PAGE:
ND Energy Faculty Luncheon: "Planning the Mid-Transition: Aligning Fossil Phase-out and Zero Carbon Phase-in for Just Decarbonization" by Emily Grubert


Location: B01 McCourtney Hall

All interested Notre Dame faculty are invited to attend the ND Energy Faculty Luncheon presentation by Emily Grubert, associate professor of sustainable energy policy in the Keough School of Global Affairs, titled "Planning the Mid-Transition: Aligning Fossil Phase-out and Zero Carbon Phase-in for Just Decarbonization". Her talk will be followed by a discussion focused on (1) cross-disciplinary basic research needs, (2) potential avenues for external and internal collaborations, (3) funding sources to target, and (4) any follow-up action items. We hope you will join us, and we look forward to your participation in the discussion on potential new directions for cross-collaborations. If you have any questions related to this or future ND Energy Faculty Luncheon events, please contact Dr. Subhash L. Shinde.

RSVP: To help us plan for a sufficient number of lunches, please respond to the Google Calendar invitation by 5:00 p.m. Tuesday, September 19. If you did not receive the calendar invite, please contact Andrea Connors, Administrative Coordinator for ND Energy.

Responding to climate change requires rapid and deep industrial transformation, particularly related to phasing out fossil fuels and restructuring energy systems to deliver services without greenhouse gas emissions. This transformation presents a critical opportunity not only to decarbonize, but to remake the way we provide energy services with emphasis on justice. The period of remaking is a multidecade effort that requires both phasing out the majority of the existing energy system and phasing in a new system -- all while continuing to provide energy services effectively, despite the growing challenges of climate change and deep inequality. The "mid-transition" period during which existing and new systems are each too small to provide all services on their own, but too large to avoid constraining the other, poses special challenges of safety, reliability, flexibility, measurement, and other considerations. A successful transition will require extensive coordination and planning, especially due to the dynamism imposed by both technology and climate changes.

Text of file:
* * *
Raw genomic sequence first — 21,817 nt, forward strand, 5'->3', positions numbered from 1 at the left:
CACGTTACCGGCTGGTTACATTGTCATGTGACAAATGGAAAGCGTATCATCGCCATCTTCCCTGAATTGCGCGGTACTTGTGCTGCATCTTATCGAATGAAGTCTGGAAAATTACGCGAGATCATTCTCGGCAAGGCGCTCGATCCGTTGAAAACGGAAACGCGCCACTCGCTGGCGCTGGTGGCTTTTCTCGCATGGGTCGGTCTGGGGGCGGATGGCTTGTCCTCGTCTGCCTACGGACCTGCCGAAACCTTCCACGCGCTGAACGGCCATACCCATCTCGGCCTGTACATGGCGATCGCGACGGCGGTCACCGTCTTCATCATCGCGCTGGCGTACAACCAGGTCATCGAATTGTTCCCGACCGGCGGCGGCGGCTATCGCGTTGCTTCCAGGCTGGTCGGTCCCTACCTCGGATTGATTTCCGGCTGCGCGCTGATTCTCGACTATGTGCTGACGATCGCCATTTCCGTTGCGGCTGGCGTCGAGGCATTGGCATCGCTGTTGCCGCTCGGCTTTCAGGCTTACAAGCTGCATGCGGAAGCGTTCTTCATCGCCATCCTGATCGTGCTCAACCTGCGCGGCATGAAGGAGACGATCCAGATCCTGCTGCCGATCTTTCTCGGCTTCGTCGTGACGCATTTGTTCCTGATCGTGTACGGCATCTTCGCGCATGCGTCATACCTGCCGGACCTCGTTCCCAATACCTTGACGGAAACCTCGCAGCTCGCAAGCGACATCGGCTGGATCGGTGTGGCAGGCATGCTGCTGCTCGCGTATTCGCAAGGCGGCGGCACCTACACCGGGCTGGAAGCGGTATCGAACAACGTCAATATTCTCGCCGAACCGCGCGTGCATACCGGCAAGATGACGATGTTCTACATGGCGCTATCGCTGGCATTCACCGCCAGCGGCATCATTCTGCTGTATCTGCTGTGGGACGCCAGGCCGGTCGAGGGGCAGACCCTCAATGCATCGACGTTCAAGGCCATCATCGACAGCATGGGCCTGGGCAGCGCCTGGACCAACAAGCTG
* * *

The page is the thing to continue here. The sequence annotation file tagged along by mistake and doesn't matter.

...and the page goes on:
Emily Grubert is Associate Professor of Sustainable Energy Policy, and, concurrently, of Civil and Environmental Engineering and Earth Sciences at the University of Notre Dame. Her research focuses on justice-oriented deep decarbonization and decision support tools related to large infrastructure systems, with emphasis on evaluation of dynamic life cycle socioenvironmental impacts and the effects of different value systems on decision pathways. Grubert holds a Ph.D. in Environment and Resources from Stanford University. She previously served as Deputy Assistant Secretary for Carbon Management (2021-2022) and Senior Advisor for Energy Asset Transformation (2022-2023) at the US Department of Energy, and is currently Editor-in-Chief of Environmental Research: Energy.


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